Toxoplasmosis

Infectious Agent

Toxoplasma gondii, an intracellular coccidian protozoan parasite.

Transmission

Ingestion of soil, water, or food contaminated with cat feces, ingestion of undercooked meat, congenital transmission when a woman becomes infected during pregnancy, and contaminated blood transfusion and organ transplantation.

Epidemiology

T. gondii is endemic throughout most of the world. Risk is higher in developing and tropical countries, especially when people eat undercooked meat, drink untreated water, or are extensively exposed to soil.

Clinical Presentation

Incubation period is 5–23 days. Symptoms may include influenzalike symptoms or a mononucleosis syndrome with prolonged fever, lymphadenopathy, elevated liver enzymes, lymphocytosis, and weakness. Rarely, chorioretinitis or disseminated disease can occur in immunocompetent people. In severely immunocompromised people, severe and even fatal toxoplasmic encephalitis, pneumonitis, and other systemic illnesses can occur, most often from reactivation of a previous infection. Infants with congenital toxoplasmosis are often asymptomatic, but eye disease, neurologic disease, or other systemic symptoms can occur, and learning disabilities, cognitive deficits, or visual impairments may develop later in life.

Diagnosis

Serologic testing for T. gondii antibodies. Eye disease is diagnosed by ocular examination. Diagnosis of toxoplasmic encephalitis in immunocompromised people (most often seen in people with AIDS) can be based on typical clinical course and identification of ≥1 mass lesion by CT, MRI, or other radiographic testing. Biopsy may be needed to make a definitive diagnosis.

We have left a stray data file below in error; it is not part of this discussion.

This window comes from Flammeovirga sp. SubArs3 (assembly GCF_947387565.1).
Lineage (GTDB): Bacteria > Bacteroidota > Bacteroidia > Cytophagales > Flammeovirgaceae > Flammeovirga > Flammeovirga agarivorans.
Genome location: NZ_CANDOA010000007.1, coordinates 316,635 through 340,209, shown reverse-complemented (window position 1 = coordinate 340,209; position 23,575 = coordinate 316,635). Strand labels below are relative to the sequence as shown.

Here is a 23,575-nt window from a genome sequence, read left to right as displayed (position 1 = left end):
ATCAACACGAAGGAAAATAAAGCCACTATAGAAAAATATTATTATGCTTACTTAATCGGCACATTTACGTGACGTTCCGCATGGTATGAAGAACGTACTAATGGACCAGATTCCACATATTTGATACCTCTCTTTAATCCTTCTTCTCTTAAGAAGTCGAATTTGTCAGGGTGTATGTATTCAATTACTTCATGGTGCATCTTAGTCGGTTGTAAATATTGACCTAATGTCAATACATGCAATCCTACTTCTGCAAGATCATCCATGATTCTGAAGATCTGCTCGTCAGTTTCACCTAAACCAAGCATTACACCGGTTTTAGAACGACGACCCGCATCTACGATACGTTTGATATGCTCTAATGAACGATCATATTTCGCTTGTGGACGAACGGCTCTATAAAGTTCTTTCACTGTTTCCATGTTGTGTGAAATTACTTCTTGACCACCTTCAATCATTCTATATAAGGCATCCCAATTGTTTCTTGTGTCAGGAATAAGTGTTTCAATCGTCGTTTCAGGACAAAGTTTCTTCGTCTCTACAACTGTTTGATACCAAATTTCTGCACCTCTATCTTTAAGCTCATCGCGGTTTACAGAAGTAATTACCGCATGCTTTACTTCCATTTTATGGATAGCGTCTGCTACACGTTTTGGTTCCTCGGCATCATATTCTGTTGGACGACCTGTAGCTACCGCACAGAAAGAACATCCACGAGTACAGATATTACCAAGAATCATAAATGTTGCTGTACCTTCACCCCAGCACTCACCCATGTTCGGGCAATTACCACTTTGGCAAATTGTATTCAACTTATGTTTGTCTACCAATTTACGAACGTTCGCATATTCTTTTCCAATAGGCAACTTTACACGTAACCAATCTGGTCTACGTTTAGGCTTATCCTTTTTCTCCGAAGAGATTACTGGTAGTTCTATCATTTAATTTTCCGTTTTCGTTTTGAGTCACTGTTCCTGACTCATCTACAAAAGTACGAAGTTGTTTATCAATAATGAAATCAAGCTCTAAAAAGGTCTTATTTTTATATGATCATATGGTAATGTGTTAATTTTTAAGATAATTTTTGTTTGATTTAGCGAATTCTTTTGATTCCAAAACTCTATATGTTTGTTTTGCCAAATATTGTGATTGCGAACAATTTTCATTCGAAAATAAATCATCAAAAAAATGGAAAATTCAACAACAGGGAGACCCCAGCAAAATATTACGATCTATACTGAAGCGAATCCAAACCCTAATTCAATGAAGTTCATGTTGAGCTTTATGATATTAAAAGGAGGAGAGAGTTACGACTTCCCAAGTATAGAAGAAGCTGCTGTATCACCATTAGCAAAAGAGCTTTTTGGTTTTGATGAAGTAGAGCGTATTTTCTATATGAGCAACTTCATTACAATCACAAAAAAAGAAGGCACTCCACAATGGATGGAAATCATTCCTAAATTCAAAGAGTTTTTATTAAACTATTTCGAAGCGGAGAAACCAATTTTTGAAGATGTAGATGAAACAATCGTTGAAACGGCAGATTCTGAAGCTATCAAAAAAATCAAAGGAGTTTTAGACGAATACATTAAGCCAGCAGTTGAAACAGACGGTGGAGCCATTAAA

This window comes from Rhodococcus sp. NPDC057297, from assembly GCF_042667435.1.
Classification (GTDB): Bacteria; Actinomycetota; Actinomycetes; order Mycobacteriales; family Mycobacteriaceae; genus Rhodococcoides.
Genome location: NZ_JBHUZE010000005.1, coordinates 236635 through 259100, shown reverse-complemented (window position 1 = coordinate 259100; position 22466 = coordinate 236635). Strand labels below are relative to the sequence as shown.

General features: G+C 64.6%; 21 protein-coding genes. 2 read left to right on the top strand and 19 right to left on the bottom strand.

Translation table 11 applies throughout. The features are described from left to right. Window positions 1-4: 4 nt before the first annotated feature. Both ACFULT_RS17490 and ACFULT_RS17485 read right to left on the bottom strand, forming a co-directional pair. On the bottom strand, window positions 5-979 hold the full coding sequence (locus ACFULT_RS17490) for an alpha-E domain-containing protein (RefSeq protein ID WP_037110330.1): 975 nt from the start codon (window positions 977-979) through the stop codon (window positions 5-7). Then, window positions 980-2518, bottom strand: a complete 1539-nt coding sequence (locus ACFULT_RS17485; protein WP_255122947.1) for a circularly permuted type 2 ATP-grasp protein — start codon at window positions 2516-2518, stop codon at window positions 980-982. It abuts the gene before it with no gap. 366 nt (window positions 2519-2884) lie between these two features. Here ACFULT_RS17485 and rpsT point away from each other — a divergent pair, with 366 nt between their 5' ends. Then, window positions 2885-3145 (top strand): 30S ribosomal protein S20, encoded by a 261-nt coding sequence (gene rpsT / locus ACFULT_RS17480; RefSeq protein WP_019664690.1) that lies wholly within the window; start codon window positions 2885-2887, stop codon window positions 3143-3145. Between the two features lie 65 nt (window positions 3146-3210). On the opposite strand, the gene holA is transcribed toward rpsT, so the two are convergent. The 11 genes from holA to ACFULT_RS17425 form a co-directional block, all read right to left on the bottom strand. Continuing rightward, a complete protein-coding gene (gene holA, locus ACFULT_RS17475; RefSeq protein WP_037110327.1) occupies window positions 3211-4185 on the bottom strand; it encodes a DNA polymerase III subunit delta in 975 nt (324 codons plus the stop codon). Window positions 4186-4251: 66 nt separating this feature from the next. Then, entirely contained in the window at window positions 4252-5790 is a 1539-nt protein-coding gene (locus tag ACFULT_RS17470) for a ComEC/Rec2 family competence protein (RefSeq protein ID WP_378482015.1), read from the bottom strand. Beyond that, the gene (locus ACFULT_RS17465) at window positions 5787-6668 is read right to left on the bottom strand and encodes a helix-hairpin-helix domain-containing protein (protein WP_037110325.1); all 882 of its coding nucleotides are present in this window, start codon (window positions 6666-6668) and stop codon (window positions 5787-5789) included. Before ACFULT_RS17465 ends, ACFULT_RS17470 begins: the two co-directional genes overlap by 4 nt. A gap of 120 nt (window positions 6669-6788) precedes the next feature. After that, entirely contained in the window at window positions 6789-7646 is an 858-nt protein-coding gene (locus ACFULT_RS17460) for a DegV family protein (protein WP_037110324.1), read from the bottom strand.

Treatment

Treatment is reserved for those with severe disease or who are immunocompromised. A number of regimens are available, including pyrimethamine, sulfadiazine, and leukovorin. Alternative treatment regimens include clindamycin, atovaquone, and azithromycin.

Prevention

Food and water precautions (see Chapter 2, Food & Water Precautions). Avoid direct contact with soil or sand that may be contaminated with cat feces. If caring for a cat, change the litter box daily. If pregnant or immunocompromised, avoid changing cat litter if possible, and do not adopt or handle stray cats.

CDC website: www.cdc.gov/parasites/toxoplasmosis

Bibliography

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  5. Panel on Opportunistic Infections in HIV-Infected Adults and Adolescents. Guidelines for the prevention and treatment of opportunistic infections in HIV-infected adults and adolescents: recommendations from the Centers for Disease Control and Prevention, the National Institutes of Health, and the HIV Medicine Association of the Infectious Diseases Society of America. [updated Aug 17 2016; cited 2016 Sep. 26]. Available from: https://aidsinfo.nih.gov/contentfiles/lvguidelines/adult_oi.pdf.
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Author

Jeffrey L. Jones